Lawyer Drawing Fire

One of the lawyers answered him, “Teacher, in saying these things you insult us also.”

Woe to you lawyers! For you have taken away the key of knowledge. You did not enter yourselves, and you hindered those who were entering.”  As he went away from there, the scribes and the Pharisees began to press him hard and to provoke him to speak about many things, lying in wait for him, to catch him in something he might say. (Luke 11:45, 52-54 ESV)

A soldier on patrol watches his team get chewed up by machine gun fire, and miraculously wasn’t hit.  So he stands up from the cover he was using and says, “Ha! Missed me!” and is promptly shot by the machine gun.  Such genius is this lawyer, this master of minutia, this detail-oriented interpreter of Moses.  He gets the small stuff, the minor stuff, and misses the rather important things by a rather wide margin.  Can’t hit the side of the barn, but seems to be able to hit everyone in front it…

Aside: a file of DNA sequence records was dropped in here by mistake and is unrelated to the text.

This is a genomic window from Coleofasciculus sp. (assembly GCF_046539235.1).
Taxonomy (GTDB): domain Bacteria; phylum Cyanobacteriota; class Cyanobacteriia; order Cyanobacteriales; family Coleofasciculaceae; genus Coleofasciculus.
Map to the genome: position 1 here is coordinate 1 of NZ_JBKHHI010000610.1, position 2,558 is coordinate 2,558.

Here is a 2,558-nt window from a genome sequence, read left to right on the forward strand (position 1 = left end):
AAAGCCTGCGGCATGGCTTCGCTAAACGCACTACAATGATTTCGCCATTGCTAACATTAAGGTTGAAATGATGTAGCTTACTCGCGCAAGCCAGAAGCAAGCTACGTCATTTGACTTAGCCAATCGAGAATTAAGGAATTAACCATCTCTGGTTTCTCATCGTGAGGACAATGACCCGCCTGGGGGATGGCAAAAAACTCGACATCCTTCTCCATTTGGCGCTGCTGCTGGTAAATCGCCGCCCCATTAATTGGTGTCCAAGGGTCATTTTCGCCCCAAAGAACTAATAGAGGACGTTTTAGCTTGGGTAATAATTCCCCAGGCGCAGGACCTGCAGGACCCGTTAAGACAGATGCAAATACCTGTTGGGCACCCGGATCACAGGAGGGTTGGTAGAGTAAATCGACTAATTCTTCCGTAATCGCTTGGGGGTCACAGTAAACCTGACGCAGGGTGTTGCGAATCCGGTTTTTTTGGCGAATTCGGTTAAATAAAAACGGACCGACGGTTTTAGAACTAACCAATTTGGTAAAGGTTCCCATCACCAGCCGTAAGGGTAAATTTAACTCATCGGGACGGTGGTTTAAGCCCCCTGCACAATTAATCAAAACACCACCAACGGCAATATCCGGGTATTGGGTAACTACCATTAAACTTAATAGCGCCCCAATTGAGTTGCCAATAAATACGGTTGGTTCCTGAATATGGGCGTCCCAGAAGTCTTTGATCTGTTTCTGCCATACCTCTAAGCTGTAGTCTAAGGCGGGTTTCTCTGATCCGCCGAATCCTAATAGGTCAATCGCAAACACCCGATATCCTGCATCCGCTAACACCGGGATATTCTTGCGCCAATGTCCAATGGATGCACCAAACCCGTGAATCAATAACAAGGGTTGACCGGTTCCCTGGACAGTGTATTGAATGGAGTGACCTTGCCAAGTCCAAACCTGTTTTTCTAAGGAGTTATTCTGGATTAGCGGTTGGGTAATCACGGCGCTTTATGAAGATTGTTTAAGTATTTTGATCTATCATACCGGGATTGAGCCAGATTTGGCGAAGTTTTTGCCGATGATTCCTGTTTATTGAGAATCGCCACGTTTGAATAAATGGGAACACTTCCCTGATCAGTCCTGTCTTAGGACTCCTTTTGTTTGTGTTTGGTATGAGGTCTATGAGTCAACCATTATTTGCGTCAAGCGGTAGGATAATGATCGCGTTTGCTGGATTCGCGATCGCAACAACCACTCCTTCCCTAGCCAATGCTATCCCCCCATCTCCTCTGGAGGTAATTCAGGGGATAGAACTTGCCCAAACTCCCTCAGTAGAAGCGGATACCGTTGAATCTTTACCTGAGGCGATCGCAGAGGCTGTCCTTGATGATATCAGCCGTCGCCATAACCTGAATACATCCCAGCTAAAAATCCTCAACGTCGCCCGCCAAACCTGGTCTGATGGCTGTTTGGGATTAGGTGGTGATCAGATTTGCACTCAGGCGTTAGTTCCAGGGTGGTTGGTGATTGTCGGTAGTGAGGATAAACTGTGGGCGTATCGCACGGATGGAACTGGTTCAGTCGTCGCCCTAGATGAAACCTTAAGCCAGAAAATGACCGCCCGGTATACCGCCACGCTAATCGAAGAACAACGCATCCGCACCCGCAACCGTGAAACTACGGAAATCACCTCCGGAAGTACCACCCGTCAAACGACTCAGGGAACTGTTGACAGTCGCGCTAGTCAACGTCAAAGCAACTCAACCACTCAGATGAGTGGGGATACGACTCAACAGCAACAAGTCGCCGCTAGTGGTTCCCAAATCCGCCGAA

The setting here is like the previous entry, dinner with the Pharisees.  A Pharisee sees that Jesus doesn’t wash His hands and is surprised.  Jesus then takes the opportunity to correct the Pharisee’s entire perspective claiming they are merely exterior believers but interior sinners.  It’s meal time, and Jesus is serving up the guests…again!  There’s Pharisee “woe” all over the floor, they’ve been criticized right to the core, below the surface, and to the heart.  I would think that the “lawyers” in the group would consider themselves in the category Jesus criticizes and be done with it, but no.  This guy has to suggest that Jesus unintentionally came close to criticizing the lawyers.  Not a bright guy.